recalls her tendency to play favourites. “Betty was crazy about me in the early years,” Kain told Macleans, “and she tended to make it obvious to everyone in the class. That made me very unpopular with my peers. Then when I was 14 I got really plump, and she ignored me. I was much happier!”

Slim and handsome at 51, the National’s former prima ballerina is now its artistic associate. Her eyes light up as she talks about Nureyev, who in 1972 chose her to dance opposite him in the new production of Sleeping Beauty he was choreographing for the company. At first, the 21-year-old Canadian was so shy she could hardly meet his gaze. But she flowered under his demanding but affectionate tutelage, and she and the National went on to triumph with him on the world’s great stages. “Rudolf had so much charisma that you just had to learn to hold your own,” Kain recalls. “If you didn’t, you were obliterated.”

Why did Nureyev, with all the world’s ballet troupes to choose from, select the National to work with? “He really loved this company,” says Kain. “He loved our attitude—there was no overt ego or jealousy. Everyone was willing to try whatever he wanted us to do.”

Today, the landscape of ballet has changed. The superstars are gone. “Since Karen left, we haven’t really had a star— our audience hasn’t chosen one, at least not yet,” says Kudelka, himself a former dancer with the National. The intense, 46-year-old artistic director envisions a future in which the company as a whole is the star, dancing at such a consistently high level that people can depend on it for an evening of superb performance. “We’re not there yet,” he acknowledges, adding that one reason the National hasn’t attained the standard he’d like is his own desire to create more depth in the company. That might mean that a lead role is given to a top-ranked dancer one night, while a lesser light gets a whack at it the next time.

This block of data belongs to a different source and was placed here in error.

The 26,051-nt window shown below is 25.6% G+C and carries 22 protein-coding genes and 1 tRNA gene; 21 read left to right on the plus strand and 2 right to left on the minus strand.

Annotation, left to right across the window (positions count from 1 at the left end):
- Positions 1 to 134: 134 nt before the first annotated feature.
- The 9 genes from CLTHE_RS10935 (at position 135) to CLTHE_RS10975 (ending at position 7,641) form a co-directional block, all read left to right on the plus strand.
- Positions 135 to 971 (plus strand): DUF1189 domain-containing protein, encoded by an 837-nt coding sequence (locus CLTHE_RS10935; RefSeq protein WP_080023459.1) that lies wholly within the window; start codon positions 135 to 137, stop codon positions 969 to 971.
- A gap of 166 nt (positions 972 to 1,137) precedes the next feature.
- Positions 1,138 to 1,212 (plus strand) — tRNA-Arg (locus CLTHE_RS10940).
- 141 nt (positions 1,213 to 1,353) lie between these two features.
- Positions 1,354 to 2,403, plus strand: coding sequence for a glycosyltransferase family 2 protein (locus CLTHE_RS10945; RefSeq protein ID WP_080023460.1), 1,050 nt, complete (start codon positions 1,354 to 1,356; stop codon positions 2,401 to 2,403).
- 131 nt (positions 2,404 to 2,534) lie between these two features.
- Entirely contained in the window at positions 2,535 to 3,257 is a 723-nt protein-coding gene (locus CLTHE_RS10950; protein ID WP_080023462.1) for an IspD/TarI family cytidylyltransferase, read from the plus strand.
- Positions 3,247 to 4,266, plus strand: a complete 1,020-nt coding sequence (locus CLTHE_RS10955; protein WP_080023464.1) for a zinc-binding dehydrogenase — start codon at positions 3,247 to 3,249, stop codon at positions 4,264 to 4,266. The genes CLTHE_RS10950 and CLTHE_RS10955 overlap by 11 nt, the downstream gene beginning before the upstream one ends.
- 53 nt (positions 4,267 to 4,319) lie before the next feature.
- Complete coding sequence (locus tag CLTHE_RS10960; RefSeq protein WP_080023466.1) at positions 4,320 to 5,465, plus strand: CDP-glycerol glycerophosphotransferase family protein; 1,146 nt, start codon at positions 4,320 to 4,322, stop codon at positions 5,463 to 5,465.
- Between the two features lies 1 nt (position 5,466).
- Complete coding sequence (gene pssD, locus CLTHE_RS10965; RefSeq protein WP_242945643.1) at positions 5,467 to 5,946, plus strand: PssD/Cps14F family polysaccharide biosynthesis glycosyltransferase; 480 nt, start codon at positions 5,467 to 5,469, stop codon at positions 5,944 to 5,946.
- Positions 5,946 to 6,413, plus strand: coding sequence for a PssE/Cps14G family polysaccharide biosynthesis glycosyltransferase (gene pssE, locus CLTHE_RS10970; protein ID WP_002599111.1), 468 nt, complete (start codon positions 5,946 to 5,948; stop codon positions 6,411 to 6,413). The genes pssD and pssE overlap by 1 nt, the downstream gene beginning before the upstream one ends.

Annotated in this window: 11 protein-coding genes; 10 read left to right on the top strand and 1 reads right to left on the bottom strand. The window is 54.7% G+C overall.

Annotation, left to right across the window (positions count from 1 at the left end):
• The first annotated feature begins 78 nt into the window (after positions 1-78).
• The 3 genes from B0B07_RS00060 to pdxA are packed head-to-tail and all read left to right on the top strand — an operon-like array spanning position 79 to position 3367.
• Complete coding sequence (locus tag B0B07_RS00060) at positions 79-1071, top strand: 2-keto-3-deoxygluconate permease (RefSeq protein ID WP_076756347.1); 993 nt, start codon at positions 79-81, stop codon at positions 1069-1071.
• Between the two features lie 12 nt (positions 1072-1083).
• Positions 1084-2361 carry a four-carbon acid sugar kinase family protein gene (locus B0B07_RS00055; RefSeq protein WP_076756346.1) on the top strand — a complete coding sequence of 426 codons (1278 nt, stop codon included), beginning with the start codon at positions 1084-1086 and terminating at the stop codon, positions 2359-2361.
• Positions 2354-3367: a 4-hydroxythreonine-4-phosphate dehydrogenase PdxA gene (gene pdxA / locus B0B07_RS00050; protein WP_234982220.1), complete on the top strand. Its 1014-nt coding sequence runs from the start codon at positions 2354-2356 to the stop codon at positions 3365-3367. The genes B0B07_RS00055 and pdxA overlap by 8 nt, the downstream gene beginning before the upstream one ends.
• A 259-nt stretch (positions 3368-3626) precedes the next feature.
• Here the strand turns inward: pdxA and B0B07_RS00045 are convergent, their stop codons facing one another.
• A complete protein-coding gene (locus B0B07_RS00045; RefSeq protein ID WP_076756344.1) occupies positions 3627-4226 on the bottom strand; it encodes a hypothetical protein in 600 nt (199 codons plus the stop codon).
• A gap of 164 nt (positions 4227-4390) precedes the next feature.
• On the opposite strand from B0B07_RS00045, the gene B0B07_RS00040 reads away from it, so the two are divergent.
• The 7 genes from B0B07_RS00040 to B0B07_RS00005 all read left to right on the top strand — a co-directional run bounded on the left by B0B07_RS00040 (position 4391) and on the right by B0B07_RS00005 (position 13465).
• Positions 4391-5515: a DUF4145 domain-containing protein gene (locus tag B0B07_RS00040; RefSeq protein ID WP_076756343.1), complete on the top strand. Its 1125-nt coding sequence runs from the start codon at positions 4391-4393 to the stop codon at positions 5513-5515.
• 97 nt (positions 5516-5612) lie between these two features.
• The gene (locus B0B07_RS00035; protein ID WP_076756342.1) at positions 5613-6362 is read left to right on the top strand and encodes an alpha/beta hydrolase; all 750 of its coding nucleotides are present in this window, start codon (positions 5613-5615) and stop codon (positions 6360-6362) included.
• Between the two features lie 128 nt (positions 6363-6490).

Kudelka is also trying to strengthen the

National’s ability to develop new work. It’s a tricky proposition, since much of its audience is highly conservative. Some objected that Kudelka took too many liberties in his recent remake of Swan Lake, even though it retained a 19th-century romantic sensibility. At a time when many ballet companies, especially in Europe, are offering raw-edged versions of the classics set in slums and tenement houses, the National can look rather tame.

Kudelka is one of the finest choreographers this country has produced, and his impatience to drag the National more firmly into the world of contemporary

ballet is palpable. To do this, he feels he must change the company itself. Bred in a culture that encourages compliance and stylistic conformity, many ballet dancers have trouble opening themselves to the vulnerable, trial-by-error process of creation. “I’m trying to trust the artists more, to encourage them to be more generous in illuminating their roles,” he says. “But it’s a long process, and over the past five years I’ve been through hell trying to do it.”

In recent decades, the National has premiered a fair number of new works, some

of the most exciting by Kudelka himself. But incredibly, The Contract, with a score by U.S. composer Michael Torke and a set by celebrated Canadian designer Michael Levine, marks the first time it has ever mounted its own original, full-length story ballet. Will The Contract, a sort oî Pied Piper tale focusing on a female evangelist, showcase a company that has taken a major stride towards finding its own unique style and presence? As Kudelka’s dancers rehearse, it’s clear their skills are beyond dispute. But whether they can summon the soulful daring that animates the truly great companies is still very much in question. ES